If you’re a constant reader of this blog, you’ll know that I’m a huge fan of Stephen King. You’ll also know that his epic series of fantasy novels The Dark Tower is right up there among my favourites. So I was tickled pink to find myself writing about the movie adaptation of The Dark Tower for Cinefex 155.
On the face of it, this was a straightforward assignment. Because The Dark Tower isn’t an effects-heavy film, my list of companies to talk to was relatively short. However, while the emphasis of any Cinefex article is visual effects, I found myself wondering just how the art and props departments tackled the job of visualising not only the semi-mythical realm of Mid-World, but also the iconic paraphernalia that fills it – not least, the legendary revolvers carried by Roland Deschain, last gunslinger in a world that has ‘moved on.’
So, in addition to interviewing visual effects supervisor Nicolas Aithadi and the team at lead visual effects vendor MPC – plus a supporting cast of artists at Rise and Pixel Playground – I also got on the phone with production designer Christopher Glass. During our conversation, we chatted at length about the considerable challenges of bringing Stephen King’s uber-work to the screen. What does Mid-World actually look like? Should Roland look like a cowboy or not? Just how tall is the Dark Tower anyway?
Helping me piece together the answers to these questions and more were props master Kerry von Lillienfeld – who told me exactly how he and his team manufactured Roland’s oversized guns with the sandalwood grips – and Ironhead Studio’s José Fernandez, hired by costume designer Trish Summerville to fabricate Roland’s timeworn gunslinger outfit. To round things out, I also spoke with Cosmesis Studio and Creature Shop, whose artists created the prosthetics required to bring the film’s animalistic Taheen villains to life.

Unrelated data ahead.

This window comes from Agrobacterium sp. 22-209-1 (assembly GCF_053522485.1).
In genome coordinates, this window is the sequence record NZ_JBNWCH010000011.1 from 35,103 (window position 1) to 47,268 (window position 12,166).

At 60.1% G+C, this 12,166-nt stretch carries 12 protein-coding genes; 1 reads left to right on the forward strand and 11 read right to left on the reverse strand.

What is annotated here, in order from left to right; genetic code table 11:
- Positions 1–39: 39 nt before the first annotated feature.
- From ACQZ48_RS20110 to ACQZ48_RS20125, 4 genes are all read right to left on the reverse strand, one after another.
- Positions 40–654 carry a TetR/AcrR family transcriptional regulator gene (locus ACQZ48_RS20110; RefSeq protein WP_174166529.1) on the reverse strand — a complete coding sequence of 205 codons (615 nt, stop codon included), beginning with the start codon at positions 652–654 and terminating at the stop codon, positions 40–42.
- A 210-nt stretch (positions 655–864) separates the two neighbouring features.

I also discovered that the film’s director, Nikolaj Arcel, is an even bigger fan of the ‘Dark Tower’ novels than I am. I conducted a slightly surreal interview with Nik over the phone while he was passing through an international airport. Ignoring the occasional interruption by an over-enthusiastic flight announcer, Nik shared his concerns about making a movie version of such a well-loved series, and explained why he and the creative team took the approach they did. Our conversation came to an end only when Nik finally had to take off his shoes at the security gate.
Cinefex 155 is out now, with in-depth articles on the making of Blade Runner 2049, Dunkirk, The Dark Tower and Kingsman: The Golden Circle. There’s also a special bonus Blade Runner retrospective, which looks back at the magazine’s coverage of Ridley Scott’s original Blade Runner back in 1982.